I don’t usually like LinkedIn I see it as a necessary evil in today’s online world but it does occasionally throw up some interesting articles. The most recent to catch my eye has been the usually awful “trends in the pet industry”. These usually consist of never ending plugs for pet products that you know aren’t that great for our pets but are popular with owners.**Sigh**
I braced myself to read about the toys that will become the foreign bodies of 2018 and was pleasantly surprised. A trend that is becoming obvious to product designers and marketing people is:
We want the best quality of life for our pet for as long as possible
This isn’t news to me – I’m a lifelong advocate of the older pets, but it was great to see it in the news that non-vet nurses will read. Having a quick scan through more global pet industry papers there were indeed more products for the older pet, for comfort, mobility, stress, anxiety. You name it and good quality products were there.
But it isn’t always a product that’s needed to make your pet's quality of life better, there are services for that too. Some of them you don’t even need to go to a vet for!
I’ve taken both my dogs for hydrotherapy now. Both older dogs, both with dodgy joints. The strength they have gained from the sessions has been amazing. With Wilson, I’m sure we got at least an extra fabulous year with him due to the hydrotherapy, and it’s a skill that vet nurses can carry out.
Photo credit: Jane Davidson – Wilson in his buggy
When Hollie started limping earlier this year I wasted no time in getting her to the vets, then to the hydrotherapist.
Benefits of Hydrotherapy
The benefits are like those we get when exercising in a controlled and supported manner. Pets can safely strengthen muscles and improve mobility. This can be used post operatively but also for those with chronic conditions. Hollie has the aged joints of a Peke and has been able to progress from using the water to support her to making it a little bit harder for her. She has improved in the time she can walk for and the speed she can walk at. Her limp has gone and she is not needing any pain killers. All of which is good news. So far, she’s been going for 7 months and for a 10-year-old mainly Peke dog that’s quite impressive.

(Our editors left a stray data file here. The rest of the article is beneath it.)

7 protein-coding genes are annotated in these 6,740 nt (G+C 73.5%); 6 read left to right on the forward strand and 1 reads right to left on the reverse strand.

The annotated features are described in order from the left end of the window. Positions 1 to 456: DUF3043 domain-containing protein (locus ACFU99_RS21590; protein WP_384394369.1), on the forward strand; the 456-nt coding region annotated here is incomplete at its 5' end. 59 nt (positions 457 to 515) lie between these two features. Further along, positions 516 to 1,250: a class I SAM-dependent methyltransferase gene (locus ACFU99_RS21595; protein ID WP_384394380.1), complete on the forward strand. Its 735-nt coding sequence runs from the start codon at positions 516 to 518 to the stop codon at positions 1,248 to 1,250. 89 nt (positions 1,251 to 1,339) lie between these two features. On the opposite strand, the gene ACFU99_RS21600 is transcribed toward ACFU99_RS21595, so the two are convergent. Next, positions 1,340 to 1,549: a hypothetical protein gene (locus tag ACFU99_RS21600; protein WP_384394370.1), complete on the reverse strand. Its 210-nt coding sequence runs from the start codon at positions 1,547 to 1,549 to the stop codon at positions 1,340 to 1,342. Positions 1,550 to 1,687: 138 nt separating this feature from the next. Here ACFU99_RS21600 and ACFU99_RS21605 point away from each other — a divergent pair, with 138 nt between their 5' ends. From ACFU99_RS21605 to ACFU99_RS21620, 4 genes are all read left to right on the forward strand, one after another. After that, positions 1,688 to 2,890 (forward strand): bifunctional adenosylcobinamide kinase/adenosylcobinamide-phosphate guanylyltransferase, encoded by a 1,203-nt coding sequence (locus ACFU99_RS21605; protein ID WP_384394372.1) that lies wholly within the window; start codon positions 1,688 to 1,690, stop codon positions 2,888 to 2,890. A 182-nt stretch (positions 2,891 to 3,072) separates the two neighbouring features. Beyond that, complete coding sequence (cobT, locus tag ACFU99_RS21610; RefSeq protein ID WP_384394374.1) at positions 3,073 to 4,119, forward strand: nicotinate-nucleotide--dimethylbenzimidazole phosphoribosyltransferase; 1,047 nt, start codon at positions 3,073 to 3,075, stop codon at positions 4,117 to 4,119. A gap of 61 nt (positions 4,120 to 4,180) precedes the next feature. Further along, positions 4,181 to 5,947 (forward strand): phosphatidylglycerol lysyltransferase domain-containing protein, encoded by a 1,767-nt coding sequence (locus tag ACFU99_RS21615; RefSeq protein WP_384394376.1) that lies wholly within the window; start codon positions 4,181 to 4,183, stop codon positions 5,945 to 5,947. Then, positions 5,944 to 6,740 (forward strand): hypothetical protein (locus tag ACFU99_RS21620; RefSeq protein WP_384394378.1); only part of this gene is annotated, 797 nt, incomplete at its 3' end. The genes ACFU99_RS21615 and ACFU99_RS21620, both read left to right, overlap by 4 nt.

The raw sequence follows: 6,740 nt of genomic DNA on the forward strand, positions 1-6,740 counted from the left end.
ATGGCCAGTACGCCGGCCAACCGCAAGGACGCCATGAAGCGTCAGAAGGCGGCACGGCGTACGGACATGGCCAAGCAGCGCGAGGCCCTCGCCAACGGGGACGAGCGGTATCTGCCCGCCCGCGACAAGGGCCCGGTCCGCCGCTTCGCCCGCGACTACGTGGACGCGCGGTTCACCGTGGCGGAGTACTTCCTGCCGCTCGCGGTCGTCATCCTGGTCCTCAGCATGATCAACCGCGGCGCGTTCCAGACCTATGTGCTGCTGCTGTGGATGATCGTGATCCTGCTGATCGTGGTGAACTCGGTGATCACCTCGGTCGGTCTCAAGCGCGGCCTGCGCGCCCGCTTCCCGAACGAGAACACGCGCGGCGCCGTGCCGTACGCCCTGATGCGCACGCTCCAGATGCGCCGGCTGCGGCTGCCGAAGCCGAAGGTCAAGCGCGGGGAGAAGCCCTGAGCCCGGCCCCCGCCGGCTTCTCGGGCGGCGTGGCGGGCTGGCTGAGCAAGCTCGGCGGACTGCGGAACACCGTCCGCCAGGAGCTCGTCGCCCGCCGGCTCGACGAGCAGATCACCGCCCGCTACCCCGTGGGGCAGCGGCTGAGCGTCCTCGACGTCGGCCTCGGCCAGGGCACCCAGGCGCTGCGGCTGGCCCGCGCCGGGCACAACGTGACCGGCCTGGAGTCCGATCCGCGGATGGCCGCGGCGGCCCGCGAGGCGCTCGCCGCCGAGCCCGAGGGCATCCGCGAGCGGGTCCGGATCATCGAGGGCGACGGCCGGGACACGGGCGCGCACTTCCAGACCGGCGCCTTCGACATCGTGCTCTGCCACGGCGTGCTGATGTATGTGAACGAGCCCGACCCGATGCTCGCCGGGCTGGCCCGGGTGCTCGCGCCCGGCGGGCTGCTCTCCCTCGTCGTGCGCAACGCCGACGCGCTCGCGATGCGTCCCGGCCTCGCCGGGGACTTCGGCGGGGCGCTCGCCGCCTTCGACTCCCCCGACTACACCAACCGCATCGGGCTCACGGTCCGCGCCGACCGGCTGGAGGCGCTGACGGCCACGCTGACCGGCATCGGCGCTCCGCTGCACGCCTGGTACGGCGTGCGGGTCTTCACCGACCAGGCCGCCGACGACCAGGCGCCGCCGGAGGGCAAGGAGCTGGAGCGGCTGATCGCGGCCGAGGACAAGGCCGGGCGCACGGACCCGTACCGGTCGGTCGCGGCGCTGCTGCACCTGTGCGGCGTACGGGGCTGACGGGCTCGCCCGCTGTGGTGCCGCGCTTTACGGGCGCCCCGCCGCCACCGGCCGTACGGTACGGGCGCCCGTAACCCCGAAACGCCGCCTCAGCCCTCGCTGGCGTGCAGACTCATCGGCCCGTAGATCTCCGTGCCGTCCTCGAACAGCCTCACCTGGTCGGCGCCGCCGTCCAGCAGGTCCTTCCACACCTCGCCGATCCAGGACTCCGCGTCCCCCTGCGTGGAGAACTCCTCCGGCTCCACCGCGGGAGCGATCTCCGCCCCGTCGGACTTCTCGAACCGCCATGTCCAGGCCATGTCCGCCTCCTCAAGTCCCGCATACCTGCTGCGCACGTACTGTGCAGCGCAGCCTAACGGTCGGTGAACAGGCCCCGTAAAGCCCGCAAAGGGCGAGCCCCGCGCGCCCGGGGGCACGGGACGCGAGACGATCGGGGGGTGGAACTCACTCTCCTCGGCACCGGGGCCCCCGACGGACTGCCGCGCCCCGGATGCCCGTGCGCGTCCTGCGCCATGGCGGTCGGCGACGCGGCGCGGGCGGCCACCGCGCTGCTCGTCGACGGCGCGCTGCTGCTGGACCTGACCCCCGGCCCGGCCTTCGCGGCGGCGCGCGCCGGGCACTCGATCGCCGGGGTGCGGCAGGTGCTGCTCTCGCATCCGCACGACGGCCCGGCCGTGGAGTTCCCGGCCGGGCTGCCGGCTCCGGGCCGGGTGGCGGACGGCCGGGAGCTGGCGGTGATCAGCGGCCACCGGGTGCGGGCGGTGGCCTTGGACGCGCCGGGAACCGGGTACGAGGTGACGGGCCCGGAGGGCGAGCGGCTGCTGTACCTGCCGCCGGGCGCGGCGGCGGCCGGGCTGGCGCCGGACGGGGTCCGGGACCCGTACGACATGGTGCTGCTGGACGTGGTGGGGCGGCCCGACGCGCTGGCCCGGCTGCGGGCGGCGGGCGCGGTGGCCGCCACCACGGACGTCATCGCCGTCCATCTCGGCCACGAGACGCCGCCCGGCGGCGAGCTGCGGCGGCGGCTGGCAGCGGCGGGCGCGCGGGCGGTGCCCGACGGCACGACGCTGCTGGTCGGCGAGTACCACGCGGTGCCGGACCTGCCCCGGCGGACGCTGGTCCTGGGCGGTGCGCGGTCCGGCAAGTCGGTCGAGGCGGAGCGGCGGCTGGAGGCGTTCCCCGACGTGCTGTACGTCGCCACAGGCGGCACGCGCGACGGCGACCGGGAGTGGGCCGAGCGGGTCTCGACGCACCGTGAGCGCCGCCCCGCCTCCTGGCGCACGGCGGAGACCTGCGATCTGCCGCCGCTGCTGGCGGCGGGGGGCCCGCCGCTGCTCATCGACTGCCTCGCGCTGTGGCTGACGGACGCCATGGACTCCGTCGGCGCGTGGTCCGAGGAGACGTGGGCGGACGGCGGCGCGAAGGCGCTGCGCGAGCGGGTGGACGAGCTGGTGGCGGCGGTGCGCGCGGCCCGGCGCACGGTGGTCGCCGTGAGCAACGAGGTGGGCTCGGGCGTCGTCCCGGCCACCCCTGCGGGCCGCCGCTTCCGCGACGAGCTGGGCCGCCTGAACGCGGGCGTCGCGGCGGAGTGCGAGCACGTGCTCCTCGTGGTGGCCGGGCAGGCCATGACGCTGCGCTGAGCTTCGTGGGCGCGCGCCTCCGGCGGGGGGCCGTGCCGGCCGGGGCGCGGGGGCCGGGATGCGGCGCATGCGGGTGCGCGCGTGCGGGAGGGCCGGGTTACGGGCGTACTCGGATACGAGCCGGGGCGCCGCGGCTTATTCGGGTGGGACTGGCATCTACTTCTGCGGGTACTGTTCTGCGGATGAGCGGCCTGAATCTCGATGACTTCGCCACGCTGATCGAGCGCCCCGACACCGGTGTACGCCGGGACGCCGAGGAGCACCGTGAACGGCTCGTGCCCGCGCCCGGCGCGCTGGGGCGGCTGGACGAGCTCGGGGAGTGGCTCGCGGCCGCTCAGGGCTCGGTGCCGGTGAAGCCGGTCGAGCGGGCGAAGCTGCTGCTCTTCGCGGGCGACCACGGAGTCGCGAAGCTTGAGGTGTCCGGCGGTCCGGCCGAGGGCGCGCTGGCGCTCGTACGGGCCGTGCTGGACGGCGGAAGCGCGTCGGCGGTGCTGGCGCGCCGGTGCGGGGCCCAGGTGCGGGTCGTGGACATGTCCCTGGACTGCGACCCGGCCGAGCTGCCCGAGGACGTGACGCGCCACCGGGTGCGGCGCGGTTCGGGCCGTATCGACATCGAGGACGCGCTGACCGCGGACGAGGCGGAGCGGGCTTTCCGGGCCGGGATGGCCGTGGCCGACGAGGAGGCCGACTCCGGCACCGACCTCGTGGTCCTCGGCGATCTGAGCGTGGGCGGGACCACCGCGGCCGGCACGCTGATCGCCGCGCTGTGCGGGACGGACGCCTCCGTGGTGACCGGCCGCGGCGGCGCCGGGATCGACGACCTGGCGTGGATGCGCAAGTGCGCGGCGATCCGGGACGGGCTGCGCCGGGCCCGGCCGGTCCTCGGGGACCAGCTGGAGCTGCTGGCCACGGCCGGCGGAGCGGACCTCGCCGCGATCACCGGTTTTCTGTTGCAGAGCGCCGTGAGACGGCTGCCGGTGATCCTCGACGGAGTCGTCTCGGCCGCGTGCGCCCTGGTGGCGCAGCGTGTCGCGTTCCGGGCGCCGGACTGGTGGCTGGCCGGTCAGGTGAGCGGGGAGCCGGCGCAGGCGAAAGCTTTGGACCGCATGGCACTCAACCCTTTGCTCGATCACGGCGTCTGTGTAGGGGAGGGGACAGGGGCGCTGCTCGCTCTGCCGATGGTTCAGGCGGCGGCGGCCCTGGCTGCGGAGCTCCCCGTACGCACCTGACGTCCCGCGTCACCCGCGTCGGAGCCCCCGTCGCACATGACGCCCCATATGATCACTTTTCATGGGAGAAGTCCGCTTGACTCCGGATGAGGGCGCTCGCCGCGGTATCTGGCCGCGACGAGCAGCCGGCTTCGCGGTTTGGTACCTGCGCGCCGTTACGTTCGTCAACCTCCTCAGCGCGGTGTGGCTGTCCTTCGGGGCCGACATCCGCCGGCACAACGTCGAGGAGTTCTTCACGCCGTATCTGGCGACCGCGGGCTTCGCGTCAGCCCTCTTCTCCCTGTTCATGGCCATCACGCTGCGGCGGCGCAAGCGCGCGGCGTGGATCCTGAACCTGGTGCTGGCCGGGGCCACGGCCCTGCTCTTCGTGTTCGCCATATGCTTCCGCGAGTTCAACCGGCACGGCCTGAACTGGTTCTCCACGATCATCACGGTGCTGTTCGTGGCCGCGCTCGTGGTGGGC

As she is a short-nosed breed swimming is not advised as she would have her neck at an odd angle to help her breathe, so we use an under-water treadmill – rather like the ones for racehorses but smaller!
Treadmill vs swimming pool
Many hydrotherapists have access to both a swimming pool and a treadmill. Hollie has benefitted from the treadmill because of her confirmation but also because I suspect she wouldn’t swim if left to her own devices, here is a picture of her “enjoying” her paddling pool this summer:
For larger dogs swimming pools are great and allow space for people to get in an interact, observe the swimming gait and play games to promote movement in the water.
Owners experience with Hydrotherapy
I have never been involved with hydrotherapy at work so I go along as a client. I had some worries initially about Hollie as she has some issue with noise. With the treadmill, the dog usually stands on the treadmill and the water is allowed in slowly. However, I knew this was a bit noisy so the first time we put the water in first and the lowered Hollie in. Luckily the hydrotherapist doesn’t mind getting her feet wet!
Hollie has coped well and has improved with every visit. As an owner, I’ve been really impressed with the impact on my pets. I could buy more products or medication to help improve Hollie’s quality of life. As a vet nurse, I’m super proud it’s an RVN that carries out my dogs’ treatment. It’s a win/win situation.